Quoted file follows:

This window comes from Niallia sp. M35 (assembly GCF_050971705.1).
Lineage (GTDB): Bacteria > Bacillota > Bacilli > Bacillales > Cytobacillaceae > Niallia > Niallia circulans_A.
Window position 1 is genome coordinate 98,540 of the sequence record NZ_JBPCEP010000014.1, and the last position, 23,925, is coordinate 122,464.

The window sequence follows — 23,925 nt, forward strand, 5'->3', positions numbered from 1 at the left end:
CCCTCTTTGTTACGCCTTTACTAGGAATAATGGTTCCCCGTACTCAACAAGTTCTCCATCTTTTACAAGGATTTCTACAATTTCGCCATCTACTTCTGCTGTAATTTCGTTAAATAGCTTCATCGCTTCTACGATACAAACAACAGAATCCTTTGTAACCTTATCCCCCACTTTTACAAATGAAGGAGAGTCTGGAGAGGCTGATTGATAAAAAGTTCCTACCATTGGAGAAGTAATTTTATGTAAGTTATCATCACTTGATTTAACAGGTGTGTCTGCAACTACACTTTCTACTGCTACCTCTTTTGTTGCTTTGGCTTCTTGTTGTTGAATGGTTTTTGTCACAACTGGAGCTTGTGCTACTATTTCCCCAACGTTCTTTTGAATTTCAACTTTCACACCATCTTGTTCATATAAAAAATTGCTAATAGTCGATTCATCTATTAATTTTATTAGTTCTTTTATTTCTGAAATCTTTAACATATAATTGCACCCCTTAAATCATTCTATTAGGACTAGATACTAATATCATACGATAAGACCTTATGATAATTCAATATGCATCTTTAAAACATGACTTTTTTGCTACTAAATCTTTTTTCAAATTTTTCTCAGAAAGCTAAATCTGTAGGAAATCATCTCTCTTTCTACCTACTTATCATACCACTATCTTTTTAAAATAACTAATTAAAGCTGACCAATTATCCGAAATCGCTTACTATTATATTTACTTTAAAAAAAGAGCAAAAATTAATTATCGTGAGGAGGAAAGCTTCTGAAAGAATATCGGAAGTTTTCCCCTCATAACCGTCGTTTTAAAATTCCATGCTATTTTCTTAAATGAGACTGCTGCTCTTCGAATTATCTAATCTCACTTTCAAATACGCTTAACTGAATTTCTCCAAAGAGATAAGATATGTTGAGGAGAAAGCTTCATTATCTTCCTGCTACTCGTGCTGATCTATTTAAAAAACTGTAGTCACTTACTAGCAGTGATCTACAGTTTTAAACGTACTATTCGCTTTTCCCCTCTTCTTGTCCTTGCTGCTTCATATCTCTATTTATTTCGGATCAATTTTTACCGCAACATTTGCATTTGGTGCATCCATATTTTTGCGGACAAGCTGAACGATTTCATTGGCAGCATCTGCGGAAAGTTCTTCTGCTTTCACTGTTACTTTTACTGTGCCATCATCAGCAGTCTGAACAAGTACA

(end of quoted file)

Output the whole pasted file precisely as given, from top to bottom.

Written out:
This window comes from Niallia sp. M35 (assembly GCF_050971705.1).
Lineage (GTDB): Bacteria > Bacillota > Bacilli > Bacillales > Cytobacillaceae > Niallia > Niallia circulans_A.
Window position 1 is genome coordinate 98,540 of the sequence record NZ_JBPCEP010000014.1, and the last position, 23,925, is coordinate 122,464.

The window sequence follows — 23,925 nt, forward strand, 5'->3', positions numbered from 1 at the left end:
CCCTCTTTGTTACGCCTTTACTAGGAATAATGGTTCCCCGTACTCAACAAGTTCTCCATCTTTTACAAGGATTTCTACAATTTCGCCATCTACTTCTGCTGTAATTTCGTTAAATAGCTTCATCGCTTCTACGATACAAACAACAGAATCCTTTGTAACCTTATCCCCCACTTTTACAAATGAAGGAGAGTCTGGAGAGGCTGATTGATAAAAAGTTCCTACCATTGGAGAAGTAATTTTATGTAAGTTATCATCACTTGATTTAACAGGTGTGTCTGCAACTACACTTTCTACTGCTACCTCTTTTGTTGCTTTGGCTTCTTGTTGTTGAATGGTTTTTGTCACAACTGGAGCTTGTGCTACTATTTCCCCAACGTTCTTTTGAATTTCAACTTTCACACCATCTTGTTCATATAAAAAATTGCTAATAGTCGATTCATCTATTAATTTTATTAGTTCTTTTATTTCTGAAATCTTTAACATATAATTGCACCCCTTAAATCATTCTATTAGGACTAGATACTAATATCATACGATAAGACCTTATGATAATTCAATATGCATCTTTAAAACATGACTTTTTTGCTACTAAATCTTTTTTCAAATTTTTCTCAGAAAGCTAAATCTGTAGGAAATCATCTCTCTTTCTACCTACTTATCATACCACTATCTTTTTAAAATAACTAATTAAAGCTGACCAATTATCCGAAATCGCTTACTATTATATTTACTTTAAAAAAAGAGCAAAAATTAATTATCGTGAGGAGGAAAGCTTCTGAAAGAATATCGGAAGTTTTCCCCTCATAACCGTCGTTTTAAAATTCCATGCTATTTTCTTAAATGAGACTGCTGCTCTTCGAATTATCTAATCTCACTTTCAAATACGCTTAACTGAATTTCTCCAAAGAGATAAGATATGTTGAGGAGAAAGCTTCATTATCTTCCTGCTACTCGTGCTGATCTATTTAAAAAACTGTAGTCACTTACTAGCAGTGATCTACAGTTTTAAACGTACTATTCGCTTTTCCCCTCTTCTTGTCCTTGCTGCTTCATATCTCTATTTATTTCGGATCAATTTTTACCGCAACATTTGCATTTGGTGCATCCATATTTTTGCGGACAAGCTGAACGATTTCATTGGCAGCATCTGCGGAAAGTTCTTCTGCTTTCACTGTTACTTTTACTGTGCCATCATCAGCAGTCTGAACAAGTACA